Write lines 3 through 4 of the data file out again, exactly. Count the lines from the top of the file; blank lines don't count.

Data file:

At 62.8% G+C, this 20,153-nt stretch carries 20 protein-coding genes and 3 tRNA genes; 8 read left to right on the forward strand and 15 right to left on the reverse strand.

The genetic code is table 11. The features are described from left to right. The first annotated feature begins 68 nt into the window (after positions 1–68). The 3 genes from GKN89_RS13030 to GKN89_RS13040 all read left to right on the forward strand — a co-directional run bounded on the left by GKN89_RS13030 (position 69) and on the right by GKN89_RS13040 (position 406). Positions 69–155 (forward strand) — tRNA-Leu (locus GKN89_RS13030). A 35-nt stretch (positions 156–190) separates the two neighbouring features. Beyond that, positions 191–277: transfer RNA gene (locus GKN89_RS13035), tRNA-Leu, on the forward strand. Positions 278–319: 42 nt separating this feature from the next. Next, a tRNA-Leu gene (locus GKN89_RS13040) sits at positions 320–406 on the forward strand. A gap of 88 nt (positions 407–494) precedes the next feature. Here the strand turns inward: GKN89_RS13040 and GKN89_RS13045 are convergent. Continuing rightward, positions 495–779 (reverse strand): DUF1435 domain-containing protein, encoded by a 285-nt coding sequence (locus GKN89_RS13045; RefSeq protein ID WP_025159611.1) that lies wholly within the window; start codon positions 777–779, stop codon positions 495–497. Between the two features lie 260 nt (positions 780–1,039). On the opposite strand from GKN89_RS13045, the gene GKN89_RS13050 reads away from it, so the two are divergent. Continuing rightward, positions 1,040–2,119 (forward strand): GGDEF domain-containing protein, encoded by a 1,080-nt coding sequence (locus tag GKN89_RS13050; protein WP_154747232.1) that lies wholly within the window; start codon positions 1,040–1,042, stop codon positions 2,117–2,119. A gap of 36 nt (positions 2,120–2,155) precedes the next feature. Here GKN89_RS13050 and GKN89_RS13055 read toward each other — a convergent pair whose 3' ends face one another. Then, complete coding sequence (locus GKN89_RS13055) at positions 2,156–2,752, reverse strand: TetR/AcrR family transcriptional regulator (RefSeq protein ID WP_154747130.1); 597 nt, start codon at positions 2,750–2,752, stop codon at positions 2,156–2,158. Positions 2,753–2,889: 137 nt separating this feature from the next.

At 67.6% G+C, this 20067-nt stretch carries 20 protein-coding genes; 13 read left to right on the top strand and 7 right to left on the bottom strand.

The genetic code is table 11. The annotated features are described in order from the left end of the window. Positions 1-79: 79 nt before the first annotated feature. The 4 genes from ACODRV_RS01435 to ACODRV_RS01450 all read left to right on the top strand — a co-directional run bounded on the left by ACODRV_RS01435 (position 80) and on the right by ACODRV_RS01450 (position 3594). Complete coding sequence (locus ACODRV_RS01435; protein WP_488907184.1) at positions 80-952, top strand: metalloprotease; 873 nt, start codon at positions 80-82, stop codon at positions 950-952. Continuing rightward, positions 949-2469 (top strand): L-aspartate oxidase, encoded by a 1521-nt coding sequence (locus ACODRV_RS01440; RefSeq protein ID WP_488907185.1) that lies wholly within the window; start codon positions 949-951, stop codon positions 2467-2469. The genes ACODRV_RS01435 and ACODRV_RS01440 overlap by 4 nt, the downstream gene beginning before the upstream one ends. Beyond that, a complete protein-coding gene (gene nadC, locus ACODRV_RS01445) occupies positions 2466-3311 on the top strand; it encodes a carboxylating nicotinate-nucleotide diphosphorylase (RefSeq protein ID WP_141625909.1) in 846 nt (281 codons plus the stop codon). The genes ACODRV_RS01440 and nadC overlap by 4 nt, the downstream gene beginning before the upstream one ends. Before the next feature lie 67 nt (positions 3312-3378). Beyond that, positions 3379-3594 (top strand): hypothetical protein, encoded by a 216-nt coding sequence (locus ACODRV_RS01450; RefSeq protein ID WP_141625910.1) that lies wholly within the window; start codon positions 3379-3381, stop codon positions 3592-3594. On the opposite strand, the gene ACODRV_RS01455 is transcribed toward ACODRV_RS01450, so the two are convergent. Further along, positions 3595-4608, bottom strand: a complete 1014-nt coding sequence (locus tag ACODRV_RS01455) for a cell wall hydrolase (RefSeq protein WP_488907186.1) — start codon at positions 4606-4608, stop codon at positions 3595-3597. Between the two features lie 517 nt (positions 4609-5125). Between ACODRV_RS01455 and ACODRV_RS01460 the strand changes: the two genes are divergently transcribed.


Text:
At 67.6% G+C, this 20067-nt stretch carries 20 protein-coding genes; 13 read left to right on the top strand and 7 right to left on the bottom strand.

The genetic code is table 11. The annotated features are described in order from the left end of the window. Positions 1-79: 79 nt before the first annotated feature. The 4 genes from ACODRV_RS01435 to ACODRV_RS01450 all read left to right on the top strand — a co-directional run bounded on the left by ACODRV_RS01435 (position 80) and on the right by ACODRV_RS01450 (position 3594). Complete coding sequence (locus ACODRV_RS01435; protein WP_488907184.1) at positions 80-952, top strand: metalloprotease; 873 nt, start codon at positions 80-82, stop codon at positions 950-952. Continuing rightward, positions 949-2469 (top strand): L-aspartate oxidase, encoded by a 1521-nt coding sequence (locus ACODRV_RS01440; RefSeq protein ID WP_488907185.1) that lies wholly within the window; start codon positions 949-951, stop codon positions 2467-2469. The genes ACODRV_RS01435 and ACODRV_RS01440 overlap by 4 nt, the downstream gene beginning before the upstream one ends. Beyond that, a complete protein-coding gene (gene nadC, locus ACODRV_RS01445) occupies positions 2466-3311 on the top strand; it encodes a carboxylating nicotinate-nucleotide diphosphorylase (RefSeq protein ID WP_141625909.1) in 846 nt (281 codons plus the stop codon). The genes ACODRV_RS01440 and nadC overlap by 4 nt, the downstream gene beginning before the upstream one ends. Before the next feature lie 67 nt (positions 3312-3378). Beyond that, positions 3379-3594 (top strand): hypothetical protein, encoded by a 216-nt coding sequence (locus ACODRV_RS01450; RefSeq protein ID WP_141625910.1) that lies wholly within the window; start codon positions 3379-3381, stop codon positions 3592-3594. On the opposite strand, the gene ACODRV_RS01455 is transcribed toward ACODRV_RS01450, so the two are convergent. Further along, positions 3595-4608, bottom strand: a complete 1014-nt coding sequence (locus tag ACODRV_RS01455) for a cell wall hydrolase (RefSeq protein WP_488907186.1) — start codon at positions 4606-4608, stop codon at positions 3595-3597. Between the two features lie 517 nt (positions 4609-5125). Between ACODRV_RS01455 and ACODRV_RS01460 the strand changes: the two genes are divergently transcribed.